It was a bleak day. The forecast, which I am so often loathe to defer to, warned of storms and heavy rain. The clouds were bloated, heavily shaded, monochrome and greyscale. They were rumbling already, as if ill with overindulging in whatever had been evaporated recently into the smoke scented skies of bushfire ravaged Victoria and New South Wales.
It all seemed fitting. We were visiting a prison. A fictional, made-up prison, the set of a TV series. It was nonetheless foreboding, set or no set. Large nondescript buildings with caging and security fences around areas. We checked for signs and directions once in the larger compound. Distracted by meandering paths, puzzled over where we should go. We asked directions, worried about how we would get our equipment to the sets through the downpour, where would we be shooting (please don’t be alarmed, it is our language for photographing and filming)?
Today we were talking with Bernard Curry, who has spent more than a few years working at that “prison".
For him, it’s almost a home. He’s worked on the iconic Australian TV series “Wentworth” for the last seven seasons. They are currently filming eight and nine (although they have paused now due to the current situation). He loves it. He’s a key actor, and his role has been one of a prison guard on the series.
Spending some time with Bernie brings you up. It’s his demeanour, his assuredness. Not something natural to everyone, he exudes a buoyancy.
“I’m hard-wired to think that way, as a positive person. I really am the eternal optimist. Even when my wife says ‘You know, that was really shit,’ I’m convinced there will be learning from it, and at the very least a great story to tell.”
And that brings us to the greater point. Bernard knows how to tell a story. A natural craftsman at it. He was born into it. His father was into language, having won trophies for elocution whilst at school. He would read poetry, and quotes, and understand intricacies of grammar and intonation, nuances that weren’t missed by Bernie.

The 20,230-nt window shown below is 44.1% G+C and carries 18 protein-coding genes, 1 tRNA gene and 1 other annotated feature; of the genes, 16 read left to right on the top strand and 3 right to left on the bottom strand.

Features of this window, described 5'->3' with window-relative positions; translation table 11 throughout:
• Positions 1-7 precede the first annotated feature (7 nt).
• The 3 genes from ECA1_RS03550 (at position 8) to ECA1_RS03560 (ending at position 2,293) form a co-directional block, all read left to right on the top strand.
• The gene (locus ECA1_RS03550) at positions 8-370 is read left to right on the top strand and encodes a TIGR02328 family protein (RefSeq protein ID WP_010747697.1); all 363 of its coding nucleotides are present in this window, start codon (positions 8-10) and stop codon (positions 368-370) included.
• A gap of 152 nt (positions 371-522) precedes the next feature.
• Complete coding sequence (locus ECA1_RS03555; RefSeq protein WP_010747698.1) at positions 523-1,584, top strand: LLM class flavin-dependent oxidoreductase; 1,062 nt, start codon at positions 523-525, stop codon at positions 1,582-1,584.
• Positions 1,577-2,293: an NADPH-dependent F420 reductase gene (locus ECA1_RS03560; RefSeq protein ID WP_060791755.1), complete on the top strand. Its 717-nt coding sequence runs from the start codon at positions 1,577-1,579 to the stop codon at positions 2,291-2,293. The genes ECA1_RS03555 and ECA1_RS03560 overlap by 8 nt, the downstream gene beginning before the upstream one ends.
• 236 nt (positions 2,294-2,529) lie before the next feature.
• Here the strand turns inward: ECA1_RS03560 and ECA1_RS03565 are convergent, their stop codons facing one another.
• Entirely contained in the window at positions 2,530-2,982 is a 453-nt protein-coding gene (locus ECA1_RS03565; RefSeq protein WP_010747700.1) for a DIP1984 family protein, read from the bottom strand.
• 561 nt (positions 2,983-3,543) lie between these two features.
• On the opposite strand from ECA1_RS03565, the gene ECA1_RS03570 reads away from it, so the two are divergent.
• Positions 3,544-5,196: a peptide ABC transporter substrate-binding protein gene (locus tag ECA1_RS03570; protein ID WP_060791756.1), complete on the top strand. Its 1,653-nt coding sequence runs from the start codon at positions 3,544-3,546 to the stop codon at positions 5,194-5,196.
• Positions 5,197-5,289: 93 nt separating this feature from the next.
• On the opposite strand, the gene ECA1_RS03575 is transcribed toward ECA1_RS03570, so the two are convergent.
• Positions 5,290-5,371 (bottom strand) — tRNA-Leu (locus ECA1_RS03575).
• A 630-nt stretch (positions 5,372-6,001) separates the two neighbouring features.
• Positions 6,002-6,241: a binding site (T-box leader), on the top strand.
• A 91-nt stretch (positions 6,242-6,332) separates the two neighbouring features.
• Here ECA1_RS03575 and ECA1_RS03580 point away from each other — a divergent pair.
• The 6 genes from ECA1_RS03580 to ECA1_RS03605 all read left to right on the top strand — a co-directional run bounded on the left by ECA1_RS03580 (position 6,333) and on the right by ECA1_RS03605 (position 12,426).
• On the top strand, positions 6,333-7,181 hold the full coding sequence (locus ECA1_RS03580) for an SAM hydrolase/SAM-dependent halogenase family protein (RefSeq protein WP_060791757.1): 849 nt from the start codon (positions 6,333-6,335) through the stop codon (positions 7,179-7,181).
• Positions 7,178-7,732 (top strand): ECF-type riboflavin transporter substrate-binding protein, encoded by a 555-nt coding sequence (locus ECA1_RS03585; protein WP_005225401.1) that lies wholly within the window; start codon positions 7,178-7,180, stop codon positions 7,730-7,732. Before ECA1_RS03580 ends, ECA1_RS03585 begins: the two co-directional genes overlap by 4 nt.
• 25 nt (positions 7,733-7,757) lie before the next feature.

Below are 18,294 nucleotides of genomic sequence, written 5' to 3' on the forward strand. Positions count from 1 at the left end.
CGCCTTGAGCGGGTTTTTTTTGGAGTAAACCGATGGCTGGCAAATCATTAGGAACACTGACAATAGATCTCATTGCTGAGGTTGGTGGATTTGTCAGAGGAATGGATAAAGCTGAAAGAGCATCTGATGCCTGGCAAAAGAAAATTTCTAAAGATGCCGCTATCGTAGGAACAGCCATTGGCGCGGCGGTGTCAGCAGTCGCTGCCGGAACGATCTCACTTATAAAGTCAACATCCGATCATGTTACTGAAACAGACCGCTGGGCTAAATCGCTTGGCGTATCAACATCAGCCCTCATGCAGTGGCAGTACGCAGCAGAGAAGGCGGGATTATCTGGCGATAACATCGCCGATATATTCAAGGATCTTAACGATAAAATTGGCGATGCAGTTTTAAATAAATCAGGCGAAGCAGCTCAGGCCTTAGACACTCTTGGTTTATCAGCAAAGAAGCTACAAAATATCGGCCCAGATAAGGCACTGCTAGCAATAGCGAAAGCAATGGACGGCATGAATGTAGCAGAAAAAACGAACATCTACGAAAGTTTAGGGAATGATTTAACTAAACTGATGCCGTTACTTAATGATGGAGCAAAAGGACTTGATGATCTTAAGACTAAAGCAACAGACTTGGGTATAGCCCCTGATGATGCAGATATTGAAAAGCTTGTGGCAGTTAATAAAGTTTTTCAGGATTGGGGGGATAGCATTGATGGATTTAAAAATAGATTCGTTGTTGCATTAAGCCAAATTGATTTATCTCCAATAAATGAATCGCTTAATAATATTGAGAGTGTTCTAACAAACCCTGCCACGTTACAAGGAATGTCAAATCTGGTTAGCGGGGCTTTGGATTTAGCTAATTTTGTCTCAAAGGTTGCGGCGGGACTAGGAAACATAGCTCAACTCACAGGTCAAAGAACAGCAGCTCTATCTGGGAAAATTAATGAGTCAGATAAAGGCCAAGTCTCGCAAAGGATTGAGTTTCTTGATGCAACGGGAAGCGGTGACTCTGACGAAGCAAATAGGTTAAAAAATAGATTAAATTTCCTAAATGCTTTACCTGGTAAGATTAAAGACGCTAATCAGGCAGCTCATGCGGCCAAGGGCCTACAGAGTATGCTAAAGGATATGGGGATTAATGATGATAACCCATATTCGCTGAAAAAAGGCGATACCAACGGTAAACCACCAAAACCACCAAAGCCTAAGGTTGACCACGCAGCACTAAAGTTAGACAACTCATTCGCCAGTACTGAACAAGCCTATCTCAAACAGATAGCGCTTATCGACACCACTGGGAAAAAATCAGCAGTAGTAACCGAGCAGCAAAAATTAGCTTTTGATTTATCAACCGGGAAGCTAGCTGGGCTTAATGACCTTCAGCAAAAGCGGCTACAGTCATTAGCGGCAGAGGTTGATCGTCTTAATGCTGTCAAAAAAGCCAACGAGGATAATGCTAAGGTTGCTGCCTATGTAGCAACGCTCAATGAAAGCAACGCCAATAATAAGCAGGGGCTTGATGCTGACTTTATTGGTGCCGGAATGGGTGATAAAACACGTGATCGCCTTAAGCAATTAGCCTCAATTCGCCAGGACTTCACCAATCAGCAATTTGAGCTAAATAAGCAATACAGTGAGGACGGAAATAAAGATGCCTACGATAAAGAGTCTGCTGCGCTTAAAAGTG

"I like language. I like it being used correctly. I like it when language is used in a poetic way, and then in a very concise way. I like to swear. I think in a grammatical sense the word f**k is one of the most versatile words in the English language. You can say f**k about anything, anything can be f**k.”
I won’t continue with how floridly he accordingly used the word, but he was concise, poetic and eloquent as expected.
He’s expressive as he talks, his hands like a symphonic conductor's, bringing you into the discussion, keeping the words flowing, lilting, like a chorus or a stanza. They are a form of punctuation. His blue eyes focus, soften and capture your attention. There is nothing deadpan about him. He connects, and you follow what he’s saying, he keeps you engaged. I’m sure some of this has been honed in years of acting classes or disciplines of his craft, but it feels honest, nothing about him seems contrived. He’s not that kind of guy. We’ve spent a few days together now. The stories roll out effortlessly, one after the descriptive, compelling other.
Being raised alongside his siblings, they all were involved in performing arts, which have become his metier, along with music, which has been his buffer to the harder times between roles. He’s masterful at both singing and the guitar, has toured often, and continues to perform with a variety of bands and musicians at venues across the country.